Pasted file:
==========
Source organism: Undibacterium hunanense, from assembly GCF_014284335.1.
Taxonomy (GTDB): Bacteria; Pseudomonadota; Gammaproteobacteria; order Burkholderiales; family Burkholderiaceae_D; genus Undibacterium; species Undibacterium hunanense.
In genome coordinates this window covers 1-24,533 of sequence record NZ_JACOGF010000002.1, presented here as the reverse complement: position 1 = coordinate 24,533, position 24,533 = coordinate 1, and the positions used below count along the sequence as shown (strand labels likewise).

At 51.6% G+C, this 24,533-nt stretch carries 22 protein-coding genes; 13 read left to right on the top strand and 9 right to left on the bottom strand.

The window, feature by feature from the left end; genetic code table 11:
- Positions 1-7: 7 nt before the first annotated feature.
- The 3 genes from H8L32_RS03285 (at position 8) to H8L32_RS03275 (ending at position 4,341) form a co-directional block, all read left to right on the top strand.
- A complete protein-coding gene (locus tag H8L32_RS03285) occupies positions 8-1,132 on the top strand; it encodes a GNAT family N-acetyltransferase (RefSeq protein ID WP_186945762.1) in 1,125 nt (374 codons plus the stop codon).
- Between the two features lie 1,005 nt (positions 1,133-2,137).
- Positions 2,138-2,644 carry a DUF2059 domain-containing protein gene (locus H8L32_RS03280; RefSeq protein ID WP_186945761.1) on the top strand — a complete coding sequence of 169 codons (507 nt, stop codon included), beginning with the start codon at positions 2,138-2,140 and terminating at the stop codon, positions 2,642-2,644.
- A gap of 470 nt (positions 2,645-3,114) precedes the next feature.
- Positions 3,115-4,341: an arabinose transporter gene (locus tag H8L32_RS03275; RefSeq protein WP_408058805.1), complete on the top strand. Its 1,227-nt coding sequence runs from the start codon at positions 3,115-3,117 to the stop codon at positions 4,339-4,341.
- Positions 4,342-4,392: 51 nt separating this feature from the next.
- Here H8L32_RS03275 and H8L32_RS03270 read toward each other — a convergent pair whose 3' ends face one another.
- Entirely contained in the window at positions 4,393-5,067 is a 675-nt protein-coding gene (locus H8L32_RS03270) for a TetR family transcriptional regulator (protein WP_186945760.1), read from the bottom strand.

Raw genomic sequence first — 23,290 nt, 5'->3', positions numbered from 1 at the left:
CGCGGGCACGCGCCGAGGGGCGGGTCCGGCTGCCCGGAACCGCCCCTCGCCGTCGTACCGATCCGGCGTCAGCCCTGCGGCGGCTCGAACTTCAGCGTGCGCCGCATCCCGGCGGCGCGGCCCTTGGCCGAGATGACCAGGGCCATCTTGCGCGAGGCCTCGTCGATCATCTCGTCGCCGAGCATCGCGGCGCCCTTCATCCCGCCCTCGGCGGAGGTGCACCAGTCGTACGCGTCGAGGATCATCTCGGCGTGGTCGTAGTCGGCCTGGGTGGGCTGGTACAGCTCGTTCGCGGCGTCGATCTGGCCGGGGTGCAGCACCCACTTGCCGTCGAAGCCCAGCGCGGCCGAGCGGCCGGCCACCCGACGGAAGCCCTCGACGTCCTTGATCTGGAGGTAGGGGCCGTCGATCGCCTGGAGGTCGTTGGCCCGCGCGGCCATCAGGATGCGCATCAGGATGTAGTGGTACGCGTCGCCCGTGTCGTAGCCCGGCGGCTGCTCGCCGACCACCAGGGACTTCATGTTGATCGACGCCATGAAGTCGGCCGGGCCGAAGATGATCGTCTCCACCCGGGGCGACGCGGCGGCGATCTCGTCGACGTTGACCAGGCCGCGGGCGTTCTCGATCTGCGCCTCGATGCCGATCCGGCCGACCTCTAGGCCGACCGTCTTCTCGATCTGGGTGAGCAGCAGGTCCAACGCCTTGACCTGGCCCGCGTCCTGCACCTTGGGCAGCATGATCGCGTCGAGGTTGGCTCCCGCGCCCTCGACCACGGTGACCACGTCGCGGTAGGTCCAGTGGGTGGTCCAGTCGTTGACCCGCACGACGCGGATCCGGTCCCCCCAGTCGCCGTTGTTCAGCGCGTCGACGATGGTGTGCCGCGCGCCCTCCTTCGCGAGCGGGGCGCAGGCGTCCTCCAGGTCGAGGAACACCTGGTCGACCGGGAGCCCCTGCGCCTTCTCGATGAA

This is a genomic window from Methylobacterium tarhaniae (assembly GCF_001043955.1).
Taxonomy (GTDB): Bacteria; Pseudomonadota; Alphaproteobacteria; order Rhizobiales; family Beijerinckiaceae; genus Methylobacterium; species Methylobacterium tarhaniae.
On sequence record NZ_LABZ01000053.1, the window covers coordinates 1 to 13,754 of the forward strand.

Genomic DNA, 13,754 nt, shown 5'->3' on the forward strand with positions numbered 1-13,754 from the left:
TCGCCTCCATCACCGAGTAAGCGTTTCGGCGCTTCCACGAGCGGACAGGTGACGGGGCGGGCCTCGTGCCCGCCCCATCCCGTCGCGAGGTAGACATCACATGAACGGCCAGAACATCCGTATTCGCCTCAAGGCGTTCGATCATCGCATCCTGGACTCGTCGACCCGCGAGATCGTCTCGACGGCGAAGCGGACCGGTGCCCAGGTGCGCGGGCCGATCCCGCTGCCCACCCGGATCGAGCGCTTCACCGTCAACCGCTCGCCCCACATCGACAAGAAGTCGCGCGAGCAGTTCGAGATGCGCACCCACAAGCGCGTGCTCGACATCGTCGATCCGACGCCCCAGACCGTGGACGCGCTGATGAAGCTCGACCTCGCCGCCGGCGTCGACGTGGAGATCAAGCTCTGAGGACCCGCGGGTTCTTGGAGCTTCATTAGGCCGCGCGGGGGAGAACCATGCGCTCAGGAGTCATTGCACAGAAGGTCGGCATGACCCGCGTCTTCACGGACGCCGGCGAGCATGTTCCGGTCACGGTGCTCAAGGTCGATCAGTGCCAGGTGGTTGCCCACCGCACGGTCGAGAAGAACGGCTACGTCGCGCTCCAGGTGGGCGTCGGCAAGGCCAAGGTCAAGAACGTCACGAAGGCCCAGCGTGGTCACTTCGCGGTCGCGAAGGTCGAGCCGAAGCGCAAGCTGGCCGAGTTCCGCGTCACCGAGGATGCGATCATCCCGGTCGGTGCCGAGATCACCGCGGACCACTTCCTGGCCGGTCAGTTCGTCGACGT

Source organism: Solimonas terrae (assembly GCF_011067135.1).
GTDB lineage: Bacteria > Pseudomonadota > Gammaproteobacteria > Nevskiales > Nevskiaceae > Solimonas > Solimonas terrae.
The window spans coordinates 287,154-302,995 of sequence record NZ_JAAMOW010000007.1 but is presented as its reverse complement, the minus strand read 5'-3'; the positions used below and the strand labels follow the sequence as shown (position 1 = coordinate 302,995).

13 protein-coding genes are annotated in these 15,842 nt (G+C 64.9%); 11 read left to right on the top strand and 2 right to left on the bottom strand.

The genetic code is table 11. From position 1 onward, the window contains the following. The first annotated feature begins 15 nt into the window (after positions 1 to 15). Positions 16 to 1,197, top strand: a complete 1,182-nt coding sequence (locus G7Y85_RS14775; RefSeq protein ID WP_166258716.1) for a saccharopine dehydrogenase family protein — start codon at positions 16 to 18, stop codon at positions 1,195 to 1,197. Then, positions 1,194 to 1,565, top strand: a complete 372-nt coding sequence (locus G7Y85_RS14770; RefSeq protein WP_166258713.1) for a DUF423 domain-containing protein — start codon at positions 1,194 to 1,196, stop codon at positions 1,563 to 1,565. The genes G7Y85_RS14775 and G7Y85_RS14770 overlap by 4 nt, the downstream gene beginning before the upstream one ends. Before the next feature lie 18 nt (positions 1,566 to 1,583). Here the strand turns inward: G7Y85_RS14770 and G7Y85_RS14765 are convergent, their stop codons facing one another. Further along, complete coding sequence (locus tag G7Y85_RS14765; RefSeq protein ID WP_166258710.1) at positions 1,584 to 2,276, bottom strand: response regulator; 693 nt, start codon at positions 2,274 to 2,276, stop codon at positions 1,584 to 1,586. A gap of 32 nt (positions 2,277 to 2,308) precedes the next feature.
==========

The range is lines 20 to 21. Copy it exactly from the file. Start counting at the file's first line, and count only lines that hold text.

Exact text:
On sequence record NZ_LABZ01000053.1, the window covers coordinates 1 to 13,754 of the forward strand.

Genomic DNA, 13,754 nt, shown 5'->3' on the forward strand with positions numbered 1-13,754 from the left: